3. Santa's Best had the Mrs. Claus made for them in Mexico up through 2002, General Foam made it for Santa's Best in 2003 and purchased the mold and made it under the GF name from 2004 up until it was discontinued. Mel
  4. A December 7, 1965 Daily Tribune newspaper Woolco ad with a pair of MSL Industries Angel Singers. Mel
  5. A 1955 newspaper picture with some of the Christmas items Spielbauer offered for the holiday. Note the Sculptoris choir boy and girl on the table we rarely see those anywhere. Mel
  6. Yes, TPI started making their 31" version in 1994, prior to that year theirs were 30". As I recall, Sun Hill also made the 30" version from the TPI molds and then Grand Venture acquired the molds for the TPI/Sun Hill 30" version in 1998 and made it until they closed their doors in 2005. There is an interesting history of some of the molds from MAC Plastics, TPI, Sun Hill, Falcon Plastics and Grand Venture which connects them all together. How many here even know that some of the TPI blow molds were made in the US for a few years? Mel
  7. Your bags look great to me, a lot of the looks for the sealing of the edges has to do with the setting of the time of the seal. When I have a piece of plastic that I am not sure how long to set the time for I use a scrap piece and start at a low setting and adjust from there until I am satisfied with the seal, then I use that setting to make the bag. Doesn't take long at all to do that. My wife and I grow a vegetable garden every year and use a vacuum sealer for bagging and freezing the vegetables for winter use and I also make clear plastic bags for separating the different vegetables in the freezer to make it easier to find them. We also do the same with meat that we buy in bulk at times. Just to clarify things, we use the regular store bought vacuum seal bags that we buy direct from Foodsaver when they have them on sale for the vegetables and meat, the bags I make for the freezer are what we put the vacuum sealed food in to keep it organized. That's just another use we have for the bag sealer along with making bags for other things at times for storing items. Mel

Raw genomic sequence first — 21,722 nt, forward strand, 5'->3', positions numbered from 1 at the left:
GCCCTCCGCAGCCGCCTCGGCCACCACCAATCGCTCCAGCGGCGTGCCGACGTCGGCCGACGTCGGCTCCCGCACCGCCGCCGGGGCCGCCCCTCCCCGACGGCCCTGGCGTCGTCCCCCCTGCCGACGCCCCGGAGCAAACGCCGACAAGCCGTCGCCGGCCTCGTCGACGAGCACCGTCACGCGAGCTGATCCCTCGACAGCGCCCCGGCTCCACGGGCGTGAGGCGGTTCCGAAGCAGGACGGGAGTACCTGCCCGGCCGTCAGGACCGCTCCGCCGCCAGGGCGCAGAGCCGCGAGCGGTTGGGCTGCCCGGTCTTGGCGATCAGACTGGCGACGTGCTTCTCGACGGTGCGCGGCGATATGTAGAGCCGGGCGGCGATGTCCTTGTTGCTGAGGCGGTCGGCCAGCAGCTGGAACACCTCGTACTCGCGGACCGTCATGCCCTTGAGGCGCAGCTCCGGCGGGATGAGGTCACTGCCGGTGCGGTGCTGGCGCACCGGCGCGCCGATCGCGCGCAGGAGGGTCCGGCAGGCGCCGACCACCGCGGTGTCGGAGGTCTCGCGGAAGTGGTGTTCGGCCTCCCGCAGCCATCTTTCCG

8. Kelly, that is definitely possible and I wondered about that myself. The only way we can know for sure is to hopefully see catalog pictures or advertisements showing yours. Possibly David (WLND-David) might know something about yours, he has done a lot of research into the municipal decorations. I have sent an email to him with the link to this thread as I see he hasn't been on PC since November 20 so he probably doesn't know about it.
  9. The last year for Grand Venture was 2005.
  10. Garrison-Wagner did not make their products, the Santa and bell wreaths shown in Sam's picture were indeed make by GP but they are not the same as what Kelly has. My guess would be that Kelly's were made by GP but at a earlier date then the ones in the G-W broadsheet. The ones in the Broadsheets and G-W catalogs that I have are double sided with the same on both sides, not a Santa on one side and the bells on the other. Mel
  11. If I recall correctly, when GF closed their doors they had cases of bags there for the taking. Mel
  12. Not all that much work compared to what it was before purchasing the new sealer. Now the main work is in measuring and cutting the plastic but then it is to each his own in caring for their blow molds. Mel
  13. Yes, those were first made by Beco. MSL Industries purchased Beco and their molds in 1965 and made several of the Beco items from 1965 through 1969 and those choir kids were two that they made. General Foam purchased the Beco molds from MSL in early 1970 and they first made that pair in 1970. I do not know how many years they made them. Mel
  • Create New...